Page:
You’ve likely heard about some of the most common jobs in cybersecurity, such as security consultants and information security analysts. There are also management and executive positions available, such as chief information security officer (CISO) and information technology (IT) manager. However, there is a whole world of possibilities in this field beyond these common job titles. If any of the following careers appeals to you, consider earning your Master of Science in Cyber Security.
Computer security incident response team engineers, often called simply incident responders, are akin to EMS teams or firefighters of the cybersecurity world. It’s the incident responder’s responsibility to quickly assess security incidents and cyber threats, typically within an organization’s network.
Incident responders then use an arsenal of forensic tools to identify the root cause of the problem, and develop rapid responses to limit the spread of the damage and correct those incidents. When incident responders aren’t actively working on ongoing threats, they are proactively preventing them. Some of the typical tasks for this position include the following:
- Performing malware analysis and reverse engineering
- Establishing protocols for the organization to follow during an ongoing incident
- Liaising with appropriate law enforcement organizations
- Writing detailed incident briefs and technical reports following incidents
- Performing security audits, risk analysis and network testing
Computer Forensics Expert
If you enjoy puzzles and brain-teasers, this career path may be right for you. Computer forensics experts are the digital equivalent of crime lab technicians. After a computer security incident occurs, computer forensics experts are responsible for gathering and analyzing evidence from computers, networks and data storage devices. The goal is to track down the source of the malware and turn that source over to the appropriate law enforcement agency. Some typical job duties include the following:
- Retrieve lost data by dismantling and rebuilding damaged computer systems
- Compile evidence, write technical reports and prepare the evidence for trial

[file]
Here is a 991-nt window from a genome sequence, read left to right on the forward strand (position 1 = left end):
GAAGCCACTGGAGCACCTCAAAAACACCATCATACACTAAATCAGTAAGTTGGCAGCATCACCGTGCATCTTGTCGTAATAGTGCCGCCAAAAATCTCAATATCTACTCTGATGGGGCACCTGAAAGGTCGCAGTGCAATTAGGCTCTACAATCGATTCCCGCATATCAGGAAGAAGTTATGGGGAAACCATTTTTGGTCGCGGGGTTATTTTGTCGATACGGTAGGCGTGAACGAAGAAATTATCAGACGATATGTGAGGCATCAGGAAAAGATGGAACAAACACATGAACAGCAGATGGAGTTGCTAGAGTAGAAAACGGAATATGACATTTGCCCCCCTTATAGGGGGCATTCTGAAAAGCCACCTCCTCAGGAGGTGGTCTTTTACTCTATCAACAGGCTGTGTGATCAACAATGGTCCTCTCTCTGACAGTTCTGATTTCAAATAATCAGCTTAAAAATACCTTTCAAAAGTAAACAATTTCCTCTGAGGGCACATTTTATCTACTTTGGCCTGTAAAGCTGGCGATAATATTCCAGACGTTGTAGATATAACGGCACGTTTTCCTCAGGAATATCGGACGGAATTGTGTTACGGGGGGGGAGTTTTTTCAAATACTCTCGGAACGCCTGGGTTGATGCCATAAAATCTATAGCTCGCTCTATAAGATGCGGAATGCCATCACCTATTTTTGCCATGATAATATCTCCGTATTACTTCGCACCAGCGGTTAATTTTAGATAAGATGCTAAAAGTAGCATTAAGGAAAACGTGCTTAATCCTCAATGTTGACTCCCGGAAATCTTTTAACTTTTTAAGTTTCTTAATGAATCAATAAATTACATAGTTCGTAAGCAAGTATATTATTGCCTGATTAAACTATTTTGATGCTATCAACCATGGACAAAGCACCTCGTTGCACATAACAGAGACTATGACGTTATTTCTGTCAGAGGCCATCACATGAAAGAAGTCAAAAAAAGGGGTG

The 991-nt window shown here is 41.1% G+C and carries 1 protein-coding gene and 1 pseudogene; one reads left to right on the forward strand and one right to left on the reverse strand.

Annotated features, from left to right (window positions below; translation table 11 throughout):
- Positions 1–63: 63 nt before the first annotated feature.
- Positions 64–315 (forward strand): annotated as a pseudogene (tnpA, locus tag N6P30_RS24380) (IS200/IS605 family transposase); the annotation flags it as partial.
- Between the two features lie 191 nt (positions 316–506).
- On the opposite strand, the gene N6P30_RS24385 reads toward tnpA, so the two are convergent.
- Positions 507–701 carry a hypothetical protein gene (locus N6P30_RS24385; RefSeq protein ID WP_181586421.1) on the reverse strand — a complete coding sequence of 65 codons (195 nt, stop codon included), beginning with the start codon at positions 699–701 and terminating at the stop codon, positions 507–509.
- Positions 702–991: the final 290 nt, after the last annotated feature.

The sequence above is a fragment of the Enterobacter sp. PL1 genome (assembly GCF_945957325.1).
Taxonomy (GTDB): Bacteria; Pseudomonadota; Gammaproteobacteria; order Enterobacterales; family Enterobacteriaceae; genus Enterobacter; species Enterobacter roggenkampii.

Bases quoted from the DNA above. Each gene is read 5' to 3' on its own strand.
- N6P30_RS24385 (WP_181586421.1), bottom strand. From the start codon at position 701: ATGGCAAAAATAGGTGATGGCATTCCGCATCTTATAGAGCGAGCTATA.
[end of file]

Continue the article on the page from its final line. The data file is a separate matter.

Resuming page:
- Give expert testimony during depositions and trials
- Consult with and train law enforcement officials
Computer forensics experts may work within large corporations, private consulting firms and legal firms. A significant employer of these professionals is federal, state and local governmental agencies. The FBI’s Computer Analysis and Response Team (CART) alone employs hundreds of computer forensics experts around the country.
Without encryption, sensitive data would easily become compromised. Cryptographers and cryptanalysts deal exclusively with the protection of information through encryption. These job titles are very similar.
Cryptographers are responsible for developing the ciphers, algorithms and security systems needed to encrypt information. Cryptanalysts are responsible for analyzing and decrypting hidden information in cryptographic security systems. Picture these two professionals working at opposite ends of a tunnel.
The cryptographer sends the encrypted information, while the cryptanalyst decrypts it so that appropriate organizations can use it. There is a demand for these professionals throughout public and private sectors. In particular, military, political and law enforcement organizations depend on the encryption and decryption of information.
With a Master of Science in Cybersecurity, you may be qualified to pursue a number of advanced positions within this dynamic field. Grand Canyon University is a leading destination for professionals working in STEM fields like computer science. Click on Request Information at the top of your screen to explore our Christian learning community.
The views and opinions expressed in this article are those of the author’s and do not necessarily reflect the official policy or position of Grand Canyon University. Any sources cited were accurate as of the publish date.